Tuesday, 5 April 2011
A successful student?
I have just been asked by my University - Plymouth to write about my career and experience from studying marine ecology there. I am so touched that they considered me and am just taking a moment to think about what I have achieved. At times I feel like I am achieving so little when I am banging my head against walls trying to encourage more marine education, eek out small funds for courses, tyring to remember all the vast oceans full of knowledge there is to know about our seas but in my mind if I have inspired one person to follow a career in marine biology or support marine conservation through sustainable living etc then I feel I have achieved what I hoped to. Sorry that sounds really cheesy but it's the truth. This is what I wrote...
"My love of the sea started young - rockpooling and playing on my local beach and with this my fascination of the ecology of our seas grew. I chose to do a course in Marine Biology and Coastal Ecology at Plymouth University because it would help answer many of the unanswered questions I had about our marine environment. I wasn't disappointed! I chose Plymouth because of the quality of the coastline and also the potential of work with many marine institutions in the area. I worked part-time at the National Marine Aquarium during my studies. The best part of the course was the diversity of understanding it gave about our marine environment as a whole. The opportunities for learning on field trips locally and most importantly the inspired knowledge of the lecturers.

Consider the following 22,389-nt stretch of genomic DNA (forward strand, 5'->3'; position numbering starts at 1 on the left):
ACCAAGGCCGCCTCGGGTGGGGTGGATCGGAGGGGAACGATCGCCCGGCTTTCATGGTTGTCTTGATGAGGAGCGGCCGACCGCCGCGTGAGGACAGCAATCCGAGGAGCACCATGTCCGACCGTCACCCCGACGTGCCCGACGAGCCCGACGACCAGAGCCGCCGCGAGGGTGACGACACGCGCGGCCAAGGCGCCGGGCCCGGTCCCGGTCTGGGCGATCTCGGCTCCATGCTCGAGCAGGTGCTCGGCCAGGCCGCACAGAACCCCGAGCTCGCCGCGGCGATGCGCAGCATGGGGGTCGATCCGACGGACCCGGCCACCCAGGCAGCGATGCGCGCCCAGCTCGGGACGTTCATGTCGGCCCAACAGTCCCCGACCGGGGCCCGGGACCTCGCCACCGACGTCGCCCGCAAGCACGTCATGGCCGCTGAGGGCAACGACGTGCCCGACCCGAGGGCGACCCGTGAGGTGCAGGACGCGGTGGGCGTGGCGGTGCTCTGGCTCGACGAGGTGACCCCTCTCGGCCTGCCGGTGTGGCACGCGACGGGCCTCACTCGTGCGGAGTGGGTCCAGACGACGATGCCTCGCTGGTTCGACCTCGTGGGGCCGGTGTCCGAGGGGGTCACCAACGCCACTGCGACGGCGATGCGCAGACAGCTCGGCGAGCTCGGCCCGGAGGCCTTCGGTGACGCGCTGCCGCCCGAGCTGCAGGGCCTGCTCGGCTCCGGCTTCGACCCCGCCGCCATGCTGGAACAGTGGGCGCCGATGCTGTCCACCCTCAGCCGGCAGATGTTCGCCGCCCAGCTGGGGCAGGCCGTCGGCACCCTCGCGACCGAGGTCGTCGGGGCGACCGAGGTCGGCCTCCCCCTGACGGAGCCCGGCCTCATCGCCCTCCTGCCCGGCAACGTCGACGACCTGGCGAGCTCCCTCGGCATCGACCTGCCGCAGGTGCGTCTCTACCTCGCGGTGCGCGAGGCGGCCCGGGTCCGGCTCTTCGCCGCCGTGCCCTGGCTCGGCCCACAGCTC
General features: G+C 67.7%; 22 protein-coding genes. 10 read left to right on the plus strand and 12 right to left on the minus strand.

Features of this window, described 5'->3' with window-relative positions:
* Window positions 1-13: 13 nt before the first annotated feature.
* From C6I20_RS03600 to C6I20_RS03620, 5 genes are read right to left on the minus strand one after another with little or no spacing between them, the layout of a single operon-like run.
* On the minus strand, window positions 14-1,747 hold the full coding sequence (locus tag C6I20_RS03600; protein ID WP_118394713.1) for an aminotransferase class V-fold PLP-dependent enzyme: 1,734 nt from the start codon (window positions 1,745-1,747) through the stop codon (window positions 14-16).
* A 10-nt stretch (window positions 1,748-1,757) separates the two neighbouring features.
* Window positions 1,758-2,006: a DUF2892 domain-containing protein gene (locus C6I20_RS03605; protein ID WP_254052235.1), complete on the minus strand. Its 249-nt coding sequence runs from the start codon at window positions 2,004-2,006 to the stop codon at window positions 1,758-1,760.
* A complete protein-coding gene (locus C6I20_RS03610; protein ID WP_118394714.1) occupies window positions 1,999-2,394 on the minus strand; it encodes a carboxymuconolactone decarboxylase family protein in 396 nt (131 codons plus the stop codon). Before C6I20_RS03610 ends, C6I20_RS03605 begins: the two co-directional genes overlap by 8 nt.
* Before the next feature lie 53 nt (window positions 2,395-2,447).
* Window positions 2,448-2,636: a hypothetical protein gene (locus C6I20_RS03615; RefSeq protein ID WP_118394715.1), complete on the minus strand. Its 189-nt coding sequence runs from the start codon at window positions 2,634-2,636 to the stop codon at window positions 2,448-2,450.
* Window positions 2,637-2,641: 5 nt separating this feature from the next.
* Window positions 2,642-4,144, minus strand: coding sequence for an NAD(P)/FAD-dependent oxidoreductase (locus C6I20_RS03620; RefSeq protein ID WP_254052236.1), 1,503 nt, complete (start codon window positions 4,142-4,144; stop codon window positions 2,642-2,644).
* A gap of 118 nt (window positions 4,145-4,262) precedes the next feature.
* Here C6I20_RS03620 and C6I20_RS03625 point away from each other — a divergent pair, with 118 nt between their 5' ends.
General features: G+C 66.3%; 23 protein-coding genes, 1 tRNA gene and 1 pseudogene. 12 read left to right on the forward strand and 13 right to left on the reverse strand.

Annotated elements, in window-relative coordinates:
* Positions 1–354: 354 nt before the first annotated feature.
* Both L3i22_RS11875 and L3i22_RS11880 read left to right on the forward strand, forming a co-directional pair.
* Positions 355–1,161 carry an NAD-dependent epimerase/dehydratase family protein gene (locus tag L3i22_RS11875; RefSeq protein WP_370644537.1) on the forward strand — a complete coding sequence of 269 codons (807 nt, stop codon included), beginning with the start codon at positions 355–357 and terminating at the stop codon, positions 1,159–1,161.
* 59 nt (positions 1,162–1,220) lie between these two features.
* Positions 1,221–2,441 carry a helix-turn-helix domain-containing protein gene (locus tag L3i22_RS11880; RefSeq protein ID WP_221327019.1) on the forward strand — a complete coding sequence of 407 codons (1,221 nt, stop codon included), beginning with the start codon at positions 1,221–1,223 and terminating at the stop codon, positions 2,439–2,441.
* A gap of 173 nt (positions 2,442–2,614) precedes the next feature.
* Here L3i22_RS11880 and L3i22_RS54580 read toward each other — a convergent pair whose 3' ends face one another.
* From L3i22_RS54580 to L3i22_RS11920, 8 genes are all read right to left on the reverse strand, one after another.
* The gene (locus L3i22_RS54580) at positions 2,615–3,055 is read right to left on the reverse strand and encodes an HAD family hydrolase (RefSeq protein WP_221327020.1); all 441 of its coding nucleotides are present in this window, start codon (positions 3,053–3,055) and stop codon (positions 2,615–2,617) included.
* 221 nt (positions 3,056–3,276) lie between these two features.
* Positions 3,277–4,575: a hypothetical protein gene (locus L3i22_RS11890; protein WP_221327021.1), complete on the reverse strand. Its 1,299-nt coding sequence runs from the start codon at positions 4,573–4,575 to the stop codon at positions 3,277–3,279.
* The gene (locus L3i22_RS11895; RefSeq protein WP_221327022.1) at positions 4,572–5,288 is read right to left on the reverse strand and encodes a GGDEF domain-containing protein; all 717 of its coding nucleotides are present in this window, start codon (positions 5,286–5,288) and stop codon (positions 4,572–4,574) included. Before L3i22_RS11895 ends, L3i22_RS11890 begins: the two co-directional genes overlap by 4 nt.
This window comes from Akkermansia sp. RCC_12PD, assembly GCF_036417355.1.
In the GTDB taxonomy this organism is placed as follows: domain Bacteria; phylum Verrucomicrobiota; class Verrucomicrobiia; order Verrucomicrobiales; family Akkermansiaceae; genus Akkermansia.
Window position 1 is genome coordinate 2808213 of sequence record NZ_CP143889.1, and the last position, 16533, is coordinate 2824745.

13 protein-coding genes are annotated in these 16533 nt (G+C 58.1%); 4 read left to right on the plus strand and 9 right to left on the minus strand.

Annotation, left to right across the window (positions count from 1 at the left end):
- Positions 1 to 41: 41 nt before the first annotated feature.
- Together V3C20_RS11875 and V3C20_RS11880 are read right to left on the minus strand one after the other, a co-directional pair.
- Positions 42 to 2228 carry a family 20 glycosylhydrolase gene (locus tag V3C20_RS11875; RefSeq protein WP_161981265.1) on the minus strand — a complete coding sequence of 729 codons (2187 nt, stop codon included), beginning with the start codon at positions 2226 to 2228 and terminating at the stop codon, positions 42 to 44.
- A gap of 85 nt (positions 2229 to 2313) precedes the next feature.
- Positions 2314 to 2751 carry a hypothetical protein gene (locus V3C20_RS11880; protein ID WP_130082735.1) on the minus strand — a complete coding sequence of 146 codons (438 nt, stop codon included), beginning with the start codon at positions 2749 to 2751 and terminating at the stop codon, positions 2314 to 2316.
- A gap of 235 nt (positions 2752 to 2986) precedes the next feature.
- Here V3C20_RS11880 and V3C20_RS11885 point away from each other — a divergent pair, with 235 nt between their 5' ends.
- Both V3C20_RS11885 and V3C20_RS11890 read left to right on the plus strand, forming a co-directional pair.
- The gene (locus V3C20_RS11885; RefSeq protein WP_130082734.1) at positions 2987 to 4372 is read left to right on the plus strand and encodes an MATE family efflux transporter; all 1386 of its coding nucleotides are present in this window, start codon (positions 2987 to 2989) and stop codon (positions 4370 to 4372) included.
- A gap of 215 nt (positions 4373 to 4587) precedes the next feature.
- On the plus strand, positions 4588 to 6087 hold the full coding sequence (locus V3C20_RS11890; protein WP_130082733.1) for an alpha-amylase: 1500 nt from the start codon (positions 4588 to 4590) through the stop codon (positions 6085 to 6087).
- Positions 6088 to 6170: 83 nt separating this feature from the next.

I went on from my degree to study for an MSC in Integrated Coastal Zone Management with a work placement in coastal Argentina. Following on from this experience and my new understanding of the marine industry - I then worked in environmental management within the local council which was a really useful and enjoyable start to my career. In 2008 I finally realised my life ambition to set up a marine education facility - Learn to Sea. This has been an amazing experience and incredibly rewarding to offer local people and tourists of all ages an opportunity to share my knowledge and passion for the sea. I really believe that marine education is a fundamental requirement of marine conservation.
My work as director of Learn To Sea has also given me various other incredible opportunities. In 2010 I was asked to be guest presenter for BBC Autumnwatch which was a wonderful opportunity to share my knowledge of the seas with a larger audience. I also was selected to take part in an international marine education leadership course on Midway Atoll, North Western Hawaiian Islands. It was an invaluable experience to draw down for my work within marine education - particularly marine litter. I never expected my career would be so varied and exciting although I obviously hoped for it. Who knows what the future might bring! If you are passionate for the sea and want to follow a career in marine biology I wholeheartedly encourage you!
The course acted as a springboard for my career and a network of contacts for work in the future. It also, through it's diversity, gave me an opportunity to see what aspects of marine ecology I really wanted to follow. My school careers advisor advised me not to follow a career in marine biology for fear of lack of employment, I am glad to say that I have categorically proven him wrong!"
As an old uni friend reminded me don't forget trips to "Jelly Jazz" made you what you are today! And he is absolutely right because my career was established through my learning but my thoughts, understandings and perspectives from an amazing group of inspirational and wise friends and family that have inspired me along the way...what a journey it is and it's not over yet! Feel so flipping lucky!